‘People don’t know us’: Wanyama and Kenya out to impress

first_imgVictor Wanyama at Kenya AFCON training camp. PHOTO via @VictorWanyamaCairo, Egypt | AFP | Kenya’s unimpressive record at the Africa Cup of Nations reads just one win in 14 matches, but Victor Wanyama and co. are eager to make a splash as they return to the tournament after a 15-year absence.The Harambee Stars have never progressed beyond the first round of the continent’s flagship event in five attempts, and will be up against it in a group that pits them alongside a fancied Senegal and talented Algeria.As the lone representative from one of Europe’s top leagues, Wanyama will shoulder the bulk of responsibility as captain of a youthful Kenyan squad that embarked on a three-week boot camp in France to shed distractions at home in preparation for their Egyptian adventure.The tenacious midfielder, who turns 28 next week, is looking forward to the occasion after ending the season on a bitter note following Tottenham’s Champions League final defeat by Liverpool, a match he watched from the bench despite starting both legs of the semi-finals.“It is a very big disappointment not winning the final, but we have to move on,” Wanyama told AFP during Kenya’s training camp in Marcoussis, France’s national rugby training facility. “It can happen. We cannot stay on that. We have to move on and focus on other things.“For me it is a relief to get back and have something to focus on, to forget about the final. With the national team, it is something that we have to focus on. We have a very big tournament ahead of us.”Kenya’s last trip to the tournament, in 2004, coincided with their only win to date — a consolation 3-0 victory over Burkina Faso in a group stage exit.Their passage to Egypt for this edition was ignited by a surprise victory on home soil over Ghana, one of the continent’s top performers. – Lifelong dream –“It has always been my dream. I think all the players dream to get to the Afcon tournament. It is a big tournament. Everyone will be watching. We are happy to get in this stage and hopefully we can be doing this, qualifying every time,” said Wanyama.“That has been our target first to get to Afcon. Now we have achieved our dream. We need to showcase what we can do as well, to go out there and to show what Kenya is all about as well, fight together and try to get results.“People don’t know us. We have improved for a very long time. We have good players who have been together for so long. We know each other for long, it won’t be easy for anyone to play against us.”Wanyama insisted he doesn’t draw overly on his experiences with Tottenham in Europe, but admitted he tries to encourage a close bond between those in the national team.“I don’t speak about it because it is a different tournament,” he said. “The only thing I can use for them, I say like Tottenham would go there because of the team spirit we had, the fighting spirit we had, the togetherness we had, that’s the only thing I try to emulate from my team at Tottenham.“I said to them every time we need to be together, we need to fight together and for each other, we need to work as a family, and the results can come. We’ll never know where we can reach. With that, I know we can even go all the way.”Share on: WhatsApplast_img read more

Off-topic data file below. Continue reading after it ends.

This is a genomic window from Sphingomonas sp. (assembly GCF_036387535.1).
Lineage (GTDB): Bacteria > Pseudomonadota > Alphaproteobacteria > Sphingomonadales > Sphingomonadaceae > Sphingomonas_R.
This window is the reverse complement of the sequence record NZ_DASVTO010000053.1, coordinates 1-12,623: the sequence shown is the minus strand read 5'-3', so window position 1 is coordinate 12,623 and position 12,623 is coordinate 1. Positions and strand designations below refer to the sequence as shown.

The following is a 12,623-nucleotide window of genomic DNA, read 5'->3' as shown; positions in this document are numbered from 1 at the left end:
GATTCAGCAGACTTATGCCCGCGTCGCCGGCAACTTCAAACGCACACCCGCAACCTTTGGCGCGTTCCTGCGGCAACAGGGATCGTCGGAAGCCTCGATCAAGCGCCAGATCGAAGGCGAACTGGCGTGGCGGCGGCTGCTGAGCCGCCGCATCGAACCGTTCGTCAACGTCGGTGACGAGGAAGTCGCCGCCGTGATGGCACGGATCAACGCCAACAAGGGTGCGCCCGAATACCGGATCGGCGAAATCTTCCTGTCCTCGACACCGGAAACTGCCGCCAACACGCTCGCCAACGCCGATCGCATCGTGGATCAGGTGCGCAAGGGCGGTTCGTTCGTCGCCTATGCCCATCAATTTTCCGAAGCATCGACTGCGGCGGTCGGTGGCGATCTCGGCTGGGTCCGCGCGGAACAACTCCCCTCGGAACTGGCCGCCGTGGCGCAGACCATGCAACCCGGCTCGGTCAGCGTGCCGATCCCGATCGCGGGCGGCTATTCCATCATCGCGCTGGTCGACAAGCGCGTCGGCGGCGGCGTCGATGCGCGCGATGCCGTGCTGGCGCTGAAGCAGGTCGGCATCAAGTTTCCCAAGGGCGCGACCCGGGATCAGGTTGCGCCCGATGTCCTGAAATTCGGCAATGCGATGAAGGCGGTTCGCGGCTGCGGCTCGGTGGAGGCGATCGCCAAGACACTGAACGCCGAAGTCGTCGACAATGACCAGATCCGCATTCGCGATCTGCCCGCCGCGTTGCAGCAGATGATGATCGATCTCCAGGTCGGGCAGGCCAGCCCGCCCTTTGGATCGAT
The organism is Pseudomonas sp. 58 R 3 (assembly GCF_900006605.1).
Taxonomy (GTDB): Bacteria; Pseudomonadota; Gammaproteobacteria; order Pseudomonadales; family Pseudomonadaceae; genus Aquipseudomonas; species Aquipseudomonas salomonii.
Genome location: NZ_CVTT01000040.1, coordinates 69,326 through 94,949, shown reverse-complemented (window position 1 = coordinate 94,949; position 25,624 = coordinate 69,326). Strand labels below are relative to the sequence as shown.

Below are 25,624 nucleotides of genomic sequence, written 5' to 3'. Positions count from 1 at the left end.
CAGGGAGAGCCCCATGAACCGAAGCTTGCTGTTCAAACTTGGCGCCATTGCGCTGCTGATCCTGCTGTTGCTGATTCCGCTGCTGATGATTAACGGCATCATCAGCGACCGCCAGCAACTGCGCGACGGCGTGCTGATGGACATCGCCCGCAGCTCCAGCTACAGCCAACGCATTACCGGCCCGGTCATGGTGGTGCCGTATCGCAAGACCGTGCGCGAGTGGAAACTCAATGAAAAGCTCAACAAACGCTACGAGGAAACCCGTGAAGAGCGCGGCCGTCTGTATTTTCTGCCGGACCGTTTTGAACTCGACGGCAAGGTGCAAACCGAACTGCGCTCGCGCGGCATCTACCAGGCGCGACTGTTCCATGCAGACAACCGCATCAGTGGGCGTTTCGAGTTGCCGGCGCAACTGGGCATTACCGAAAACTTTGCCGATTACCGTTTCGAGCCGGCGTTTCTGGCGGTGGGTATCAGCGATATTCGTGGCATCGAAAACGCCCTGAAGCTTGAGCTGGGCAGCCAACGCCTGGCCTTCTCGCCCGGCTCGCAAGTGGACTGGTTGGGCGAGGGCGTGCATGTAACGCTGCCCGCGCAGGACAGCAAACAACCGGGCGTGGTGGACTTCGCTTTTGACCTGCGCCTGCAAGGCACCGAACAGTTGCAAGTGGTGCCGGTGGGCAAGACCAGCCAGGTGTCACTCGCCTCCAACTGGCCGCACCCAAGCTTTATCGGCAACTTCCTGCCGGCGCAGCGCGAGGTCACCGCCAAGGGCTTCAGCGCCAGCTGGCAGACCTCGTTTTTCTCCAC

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$11.4M project targets Sophia, East La Penitence students

first_imgFifty young people in the East La Penitence and Sophia communities are to benefit from an $11.4 million (US$57,000) USAID-funded project that would see them receiving after-school tuition in various subject areas.Awarded to School of the Nations, the project seeks to equip students with the skills and tools necessary to seek gainful employment, as opposed to the alternatives of crime and violence.Head of School of the Nations, Dr Brian O’Toole, speaking late last week, noted that for the next six months, the private institution will run the after-school classes in Sophia for 25 youths aged 10-16, and for another 25 from East La Penitence. The classes will be held from Monday to Friday at the Nations premises on New Market Street and at the Brickdam Secondary School on Brickdam, Georgetown.“The idea of that project is to look at some high-risk areas which, according to USAID, are high-crime areas, and try to see if we can offer the kids some path out of potential dangerous occupations. So we’re working on art, music, making videos, teaching the use of the computer, (and) also on vocational skills. We have a big entrepreneurial project that we are doing with them,” Dr O’ Toole detailed.Coordinator of the after-school programme in East La Penitence, Louisa Macey, has said that literacy and numeracy are among the key areas on which much focus will be placed. She explained that some of the sixth formers at Nations have been trained in empowerment programmes, and will be working with the youths to this end.Meanwhile, Assistant Programme Manager Othneil Lewis told Guyana Times that he expects to see transformed young people at the end of the programme.“They’re in a safe space, they have something constructive to do all the time, and my hope is to not only see them transformed as persons, but in their academics as well,” Lewis indicated on Tuesday last.A delegation from the Nancy Campbell Academy in Stratford, Ontario, Canada is also supporting the initiative, especially in the field of music.last_img read more

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